Our Boston workers’ compensation attorneys have been closely following the developments surrounding the introduction of the Protecting America’s Workers Act, would would provide a much-needed update to the Occupational Safety & Health Act of 1970.
The Center for Public Integrity, which has been thorough in its ongoing series on the gaps of workplace safety oversight and protections, reports that perhaps the most substantial part of this legislation is that it would increase the enforcement power of the Occupational Safety & Health Administration.
So for example, let’s say a company that is involved in a willful violation – that is, one in which its superiors knew or should have known the dangers – and that violation leads to a death. As it stands right now, the employer could face a misdemeanor charge that would result in a maximum six months in prison. In the state of Massachusetts, you would face more jail time for illegally betting on a horse than you would for violating a safety law that results in a worker’s death.
This federal bill, if passed, would change that.
Instead of a misdemeanor, this kind of violation would be a felony, which would be punishable by up to 10 years in prison.
The other thing this bill would do is increase civil penalties. That’s something that hasn’t been done in nearly 25 years. This is important because the fine schedule hasn’t kept pace with inflation.
A serious workplace safety violation, which is one that would most likely result in serious physical harm or death, is punishable by a civil fine of up to $7,000. What the Protecting America’s Workers Act would do would be to raise that to $12,000, which would essentially just put it in line with inflation costs.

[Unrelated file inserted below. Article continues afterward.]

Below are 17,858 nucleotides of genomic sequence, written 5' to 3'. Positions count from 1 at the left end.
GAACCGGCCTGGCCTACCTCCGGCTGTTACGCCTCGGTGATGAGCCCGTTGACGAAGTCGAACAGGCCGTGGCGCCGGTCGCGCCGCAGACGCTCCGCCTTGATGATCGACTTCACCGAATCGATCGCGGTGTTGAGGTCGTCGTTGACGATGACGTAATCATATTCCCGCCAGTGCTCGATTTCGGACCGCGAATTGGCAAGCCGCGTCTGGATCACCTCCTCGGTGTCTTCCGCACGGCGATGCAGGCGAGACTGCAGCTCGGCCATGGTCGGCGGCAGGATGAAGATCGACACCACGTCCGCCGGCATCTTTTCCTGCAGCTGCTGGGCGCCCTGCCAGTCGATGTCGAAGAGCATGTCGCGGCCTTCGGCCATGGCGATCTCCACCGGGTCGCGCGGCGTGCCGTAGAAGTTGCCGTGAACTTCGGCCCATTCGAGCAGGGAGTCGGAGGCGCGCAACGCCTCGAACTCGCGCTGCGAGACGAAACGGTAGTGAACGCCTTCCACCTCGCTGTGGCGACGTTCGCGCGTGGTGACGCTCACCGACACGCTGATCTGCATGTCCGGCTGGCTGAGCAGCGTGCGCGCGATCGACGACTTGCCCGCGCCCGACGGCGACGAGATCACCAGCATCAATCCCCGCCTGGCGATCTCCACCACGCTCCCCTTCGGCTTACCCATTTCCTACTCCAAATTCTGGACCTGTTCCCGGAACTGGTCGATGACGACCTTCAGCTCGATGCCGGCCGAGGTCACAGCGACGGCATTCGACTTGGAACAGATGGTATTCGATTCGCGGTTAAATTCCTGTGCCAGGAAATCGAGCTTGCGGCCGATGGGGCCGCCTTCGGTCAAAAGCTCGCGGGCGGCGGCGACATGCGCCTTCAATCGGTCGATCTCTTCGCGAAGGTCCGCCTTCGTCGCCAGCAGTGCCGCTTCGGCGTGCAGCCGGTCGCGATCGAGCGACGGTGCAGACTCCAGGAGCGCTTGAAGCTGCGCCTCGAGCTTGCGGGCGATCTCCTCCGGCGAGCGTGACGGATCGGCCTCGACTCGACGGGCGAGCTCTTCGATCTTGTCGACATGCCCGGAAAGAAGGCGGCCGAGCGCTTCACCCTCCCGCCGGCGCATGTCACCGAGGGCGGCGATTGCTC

Same thing for repeat or willful violations, which right now carry a maximum fine of $70,000. That amount would be bumped up to $120,000.
Employers would still have to correct workplace dangers uncovered by federal inspectors – even if they were in the process of formally contesting the citation. Right now, that negotiation process can take years, and that means the upper hand lies with the employer. OSHA is eager to keep workers safe and the employer is just trying to bargain down the liability. OSHA usually ends up settling for costs much lower than the initial fine, simply so that the employer will move ahead with addressing the hazard.
And finally, another major thing this bill would do would be to require companies to protect ALL workers on a work site, rather than solely those that are directly employed by the firm. Hopefully, this will help to address the issue that contractor injuries, some of the most common on job sites, aren’t actually recorded or logged by the primary company doing the work. In the end, neither the government nor the public gets a clear picture of whether these workplaces are safe because, half the time, incidents that happen on site aren’t reported because the injury involved a contract worker.
If you are injured on the job in Massachusetts, call Jeffrey Glassman Injury Lawyers for a free and confidential consultation to discuss your workers’ compensation claim– (617) 777-7777.
Bill aims to strengthen OSHA workplace enforcement, March 28, 2013, By Chris Hamby, The Center for Public Integrity
More Blog Entries:
Low Wage Workers Deserve a Safe Work Environment, April 12, 2013, Boston Workers’ Compensation Lawyer Blog